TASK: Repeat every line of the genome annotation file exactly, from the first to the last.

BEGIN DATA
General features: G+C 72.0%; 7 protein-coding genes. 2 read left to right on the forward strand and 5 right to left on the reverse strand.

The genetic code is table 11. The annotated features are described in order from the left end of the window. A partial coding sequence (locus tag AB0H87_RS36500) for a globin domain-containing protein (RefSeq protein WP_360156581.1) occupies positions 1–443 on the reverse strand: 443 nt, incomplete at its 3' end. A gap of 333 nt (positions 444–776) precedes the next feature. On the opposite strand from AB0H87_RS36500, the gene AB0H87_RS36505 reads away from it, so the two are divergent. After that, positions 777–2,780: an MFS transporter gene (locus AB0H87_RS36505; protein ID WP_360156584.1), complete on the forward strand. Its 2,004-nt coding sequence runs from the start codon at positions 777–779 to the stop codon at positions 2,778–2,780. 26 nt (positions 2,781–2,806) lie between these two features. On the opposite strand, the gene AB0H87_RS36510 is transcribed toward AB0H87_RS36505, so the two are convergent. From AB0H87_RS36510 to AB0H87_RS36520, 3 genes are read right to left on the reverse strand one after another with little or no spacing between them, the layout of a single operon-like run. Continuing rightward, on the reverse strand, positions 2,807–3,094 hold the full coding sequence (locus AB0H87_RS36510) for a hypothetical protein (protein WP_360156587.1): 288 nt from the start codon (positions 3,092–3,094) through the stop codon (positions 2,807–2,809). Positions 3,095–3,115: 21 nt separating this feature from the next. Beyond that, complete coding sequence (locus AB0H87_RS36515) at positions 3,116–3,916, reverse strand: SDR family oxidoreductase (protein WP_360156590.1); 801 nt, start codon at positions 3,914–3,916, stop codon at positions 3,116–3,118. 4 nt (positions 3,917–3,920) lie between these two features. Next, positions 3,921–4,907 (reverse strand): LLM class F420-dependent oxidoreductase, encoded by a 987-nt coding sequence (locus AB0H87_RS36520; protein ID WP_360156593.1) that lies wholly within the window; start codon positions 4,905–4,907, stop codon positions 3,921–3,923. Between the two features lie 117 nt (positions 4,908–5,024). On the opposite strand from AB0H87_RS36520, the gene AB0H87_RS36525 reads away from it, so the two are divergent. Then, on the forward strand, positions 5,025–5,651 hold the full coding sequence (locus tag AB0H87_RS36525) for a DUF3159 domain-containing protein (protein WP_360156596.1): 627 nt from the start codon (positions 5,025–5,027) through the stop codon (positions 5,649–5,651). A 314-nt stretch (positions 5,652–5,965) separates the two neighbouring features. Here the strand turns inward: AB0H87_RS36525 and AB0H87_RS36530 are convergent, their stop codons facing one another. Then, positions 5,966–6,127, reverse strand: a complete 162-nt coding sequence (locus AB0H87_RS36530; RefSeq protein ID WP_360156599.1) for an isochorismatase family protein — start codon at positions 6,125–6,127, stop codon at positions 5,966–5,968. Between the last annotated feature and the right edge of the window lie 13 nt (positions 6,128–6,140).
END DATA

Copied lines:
General features: G+C 72.0%; 7 protein-coding genes. 2 read left to right on the forward strand and 5 right to left on the reverse strand.

The genetic code is table 11. The annotated features are described in order from the left end of the window. A partial coding sequence (locus tag AB0H87_RS36500) for a globin domain-containing protein (RefSeq protein WP_360156581.1) occupies positions 1–443 on the reverse strand: 443 nt, incomplete at its 3' end. A gap of 333 nt (positions 444–776) precedes the next feature. On the opposite strand from AB0H87_RS36500, the gene AB0H87_RS36505 reads away from it, so the two are divergent. After that, positions 777–2,780: an MFS transporter gene (locus AB0H87_RS36505; protein ID WP_360156584.1), complete on the forward strand. Its 2,004-nt coding sequence runs from the start codon at positions 777–779 to the stop codon at positions 2,778–2,780. 26 nt (positions 2,781–2,806) lie between these two features. On the opposite strand, the gene AB0H87_RS36510 is transcribed toward AB0H87_RS36505, so the two are convergent. From AB0H87_RS36510 to AB0H87_RS36520, 3 genes are read right to left on the reverse strand one after another with little or no spacing between them, the layout of a single operon-like run. Continuing rightward, on the reverse strand, positions 2,807–3,094 hold the full coding sequence (locus AB0H87_RS36510) for a hypothetical protein (protein WP_360156587.1): 288 nt from the start codon (positions 3,092–3,094) through the stop codon (positions 2,807–2,809). Positions 3,095–3,115: 21 nt separating this feature from the next. Beyond that, complete coding sequence (locus AB0H87_RS36515) at positions 3,116–3,916, reverse strand: SDR family oxidoreductase (protein WP_360156590.1); 801 nt, start codon at positions 3,914–3,916, stop codon at positions 3,116–3,118. 4 nt (positions 3,917–3,920) lie between these two features. Next, positions 3,921–4,907 (reverse strand): LLM class F420-dependent oxidoreductase, encoded by a 987-nt coding sequence (locus AB0H87_RS36520; protein ID WP_360156593.1) that lies wholly within the window; start codon positions 4,905–4,907, stop codon positions 3,921–3,923. Between the two features lie 117 nt (positions 4,908–5,024). On the opposite strand from AB0H87_RS36520, the gene AB0H87_RS36525 reads away from it, so the two are divergent. Then, on the forward strand, positions 5,025–5,651 hold the full coding sequence (locus tag AB0H87_RS36525) for a DUF3159 domain-containing protein (protein WP_360156596.1): 627 nt from the start codon (positions 5,025–5,027) through the stop codon (positions 5,649–5,651). A 314-nt stretch (positions 5,652–5,965) separates the two neighbouring features. Here the strand turns inward: AB0H87_RS36525 and AB0H87_RS36530 are convergent, their stop codons facing one another. Then, positions 5,966–6,127, reverse strand: a complete 162-nt coding sequence (locus AB0H87_RS36530; RefSeq protein ID WP_360156599.1) for an isochorismatase family protein — start codon at positions 6,125–6,127, stop codon at positions 5,966–5,968. Between the last annotated feature and the right edge of the window lie 13 nt (positions 6,128–6,140).